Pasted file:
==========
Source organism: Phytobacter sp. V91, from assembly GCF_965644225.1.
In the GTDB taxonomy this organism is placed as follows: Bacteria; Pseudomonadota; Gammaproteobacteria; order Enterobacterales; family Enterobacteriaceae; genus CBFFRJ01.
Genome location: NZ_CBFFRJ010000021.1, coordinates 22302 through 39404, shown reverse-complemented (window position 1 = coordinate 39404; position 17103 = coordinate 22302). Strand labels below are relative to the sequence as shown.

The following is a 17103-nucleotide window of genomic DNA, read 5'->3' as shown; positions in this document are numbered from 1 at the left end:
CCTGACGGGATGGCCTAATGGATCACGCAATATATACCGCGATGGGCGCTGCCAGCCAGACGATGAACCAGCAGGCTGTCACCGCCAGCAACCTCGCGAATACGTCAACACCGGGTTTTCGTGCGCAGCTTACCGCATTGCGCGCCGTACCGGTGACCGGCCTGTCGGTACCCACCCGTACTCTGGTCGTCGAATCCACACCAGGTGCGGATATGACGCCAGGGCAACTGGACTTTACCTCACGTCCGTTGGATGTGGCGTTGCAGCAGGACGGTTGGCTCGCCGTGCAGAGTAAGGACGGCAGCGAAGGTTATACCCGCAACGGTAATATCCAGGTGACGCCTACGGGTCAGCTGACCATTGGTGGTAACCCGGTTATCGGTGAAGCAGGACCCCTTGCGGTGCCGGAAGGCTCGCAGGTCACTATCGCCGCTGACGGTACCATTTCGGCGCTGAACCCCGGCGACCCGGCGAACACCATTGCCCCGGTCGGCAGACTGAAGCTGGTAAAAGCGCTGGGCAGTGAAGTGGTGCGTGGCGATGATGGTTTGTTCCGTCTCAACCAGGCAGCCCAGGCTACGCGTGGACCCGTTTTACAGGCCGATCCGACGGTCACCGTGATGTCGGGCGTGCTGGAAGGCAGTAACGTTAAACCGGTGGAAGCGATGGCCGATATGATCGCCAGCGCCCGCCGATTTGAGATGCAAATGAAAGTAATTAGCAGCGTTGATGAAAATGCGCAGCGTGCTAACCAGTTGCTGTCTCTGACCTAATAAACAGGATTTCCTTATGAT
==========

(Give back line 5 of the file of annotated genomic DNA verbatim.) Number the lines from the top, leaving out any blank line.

CCTGACGGGATGGCCTAATGGATCACGCAATATATACCGCGATGGGCGCTGCCAGCCAGACGATGAACCAGCAGGCTGTCACCGCCAGCAACCTCGCGAATACGTCAACACCGGGTTTTCGTGCGCAGCTTACCGCATTGCGCGCCGTACCGGTGACCGGCCTGTCGGTACCCACCCGTACTCTGGTCGTCGAATCCACACCAGGTGCGGATATGACGCCAGGGCAACTGGACTTTACCTCACGTCCGTTGGATGTGGCGTTGCAGCAGGACGGTTGGCTCGCCGTGCAGAGTAAGGACGGCAGCGAAGGTTATACCCGCAACGGTAATATCCAGGTGACGCCTACGGGTCAGCTGACCATTGGTGGTAACCCGGTTATCGGTGAAGCAGGACCCCTTGCGGTGCCGGAAGGCTCGCAGGTCACTATCGCCGCTGACGGTACCATTTCGGCGCTGAACCCCGGCGACCCGGCGAACACCATTGCCCCGGTCGGCAGACTGAAGCTGGTAAAAGCGCTGGGCAGTGAAGTGGTGCGTGGCGATGATGGTTTGTTCCGTCTCAACCAGGCAGCCCAGGCTACGCGTGGACCCGTTTTACAGGCCGATCCGACGGTCACCGTGATGTCGGGCGTGCTGGAAGGCAGTAACGTTAAACCGGTGGAAGCGATGGCCGATATGATCGCCAGCGCCCGCCGATTTGAGATGCAAATGAAAGTAATTAGCAGCGTTGATGAAAATGCGCAGCGTGCTAACCAGTTGCTGTCTCTGACCTAATAAACAGGATTTCCTTATGAT